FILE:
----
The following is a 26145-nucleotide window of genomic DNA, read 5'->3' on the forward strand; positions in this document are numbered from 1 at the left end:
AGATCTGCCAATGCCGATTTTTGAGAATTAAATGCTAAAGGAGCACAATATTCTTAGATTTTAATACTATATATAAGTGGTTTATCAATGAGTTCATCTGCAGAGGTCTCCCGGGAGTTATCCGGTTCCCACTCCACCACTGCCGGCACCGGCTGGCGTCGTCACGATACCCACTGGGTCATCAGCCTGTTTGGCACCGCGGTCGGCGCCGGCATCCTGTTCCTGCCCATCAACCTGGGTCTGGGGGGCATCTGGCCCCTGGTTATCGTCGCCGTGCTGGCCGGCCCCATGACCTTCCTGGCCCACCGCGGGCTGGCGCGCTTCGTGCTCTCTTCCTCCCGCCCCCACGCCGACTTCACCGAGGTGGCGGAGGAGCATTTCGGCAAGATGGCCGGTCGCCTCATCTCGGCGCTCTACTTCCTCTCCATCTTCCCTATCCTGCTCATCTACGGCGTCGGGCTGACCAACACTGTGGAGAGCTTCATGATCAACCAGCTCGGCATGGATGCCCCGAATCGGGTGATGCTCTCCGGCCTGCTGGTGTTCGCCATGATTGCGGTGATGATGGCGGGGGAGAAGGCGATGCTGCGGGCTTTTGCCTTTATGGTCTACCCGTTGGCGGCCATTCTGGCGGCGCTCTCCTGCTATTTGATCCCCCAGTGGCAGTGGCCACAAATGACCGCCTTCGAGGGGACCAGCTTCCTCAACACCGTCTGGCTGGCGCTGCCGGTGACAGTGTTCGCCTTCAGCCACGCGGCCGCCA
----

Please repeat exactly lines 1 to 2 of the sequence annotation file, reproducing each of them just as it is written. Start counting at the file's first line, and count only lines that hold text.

The following is a 26145-nucleotide window of genomic DNA, read 5'->3' on the forward strand; positions in this document are numbered from 1 at the left end:
AGATCTGCCAATGCCGATTTTTGAGAATTAAATGCTAAAGGAGCACAATATTCTTAGATTTTAATACTATATATAAGTGGTTTATCAATGAGTTCATCTGCAGAGGTCTCCCGGGAGTTATCCGGTTCCCACTCCACCACTGCCGGCACCGGCTGGCGTCGTCACGATACCCACTGGGTCATCAGCCTGTTTGGCACCGCGGTCGGCGCCGGCATCCTGTTCCTGCCCATCAACCTGGGTCTGGGGGGCATCTGGCCCCTGGTTATCGTCGCCGTGCTGGCCGGCCCCATGACCTTCCTGGCCCACCGCGGGCTGGCGCGCTTCGTGCTCTCTTCCTCCCGCCCCCACGCCGACTTCACCGAGGTGGCGGAGGAGCATTTCGGCAAGATGGCCGGTCGCCTCATCTCGGCGCTCTACTTCCTCTCCATCTTCCCTATCCTGCTCATCTACGGCGTCGGGCTGACCAACACTGTGGAGAGCTTCATGATCAACCAGCTCGGCATGGATGCCCCGAATCGGGTGATGCTCTCCGGCCTGCTGGTGTTCGCCATGATTGCGGTGATGATGGCGGGGGAGAAGGCGATGCTGCGGGCTTTTGCCTTTATGGTCTACCCGTTGGCGGCCATTCTGGCGGCGCTCTCCTGCTATTTGATCCCCCAGTGGCAGTGGCCACAAATGACCGCCTTCGAGGGGACCAGCTTCCTCAACACCGTCTGGCTGGCGCTGCCGGTGACAGTGTTCGCCTTCAGCCACGCGGCCGCCA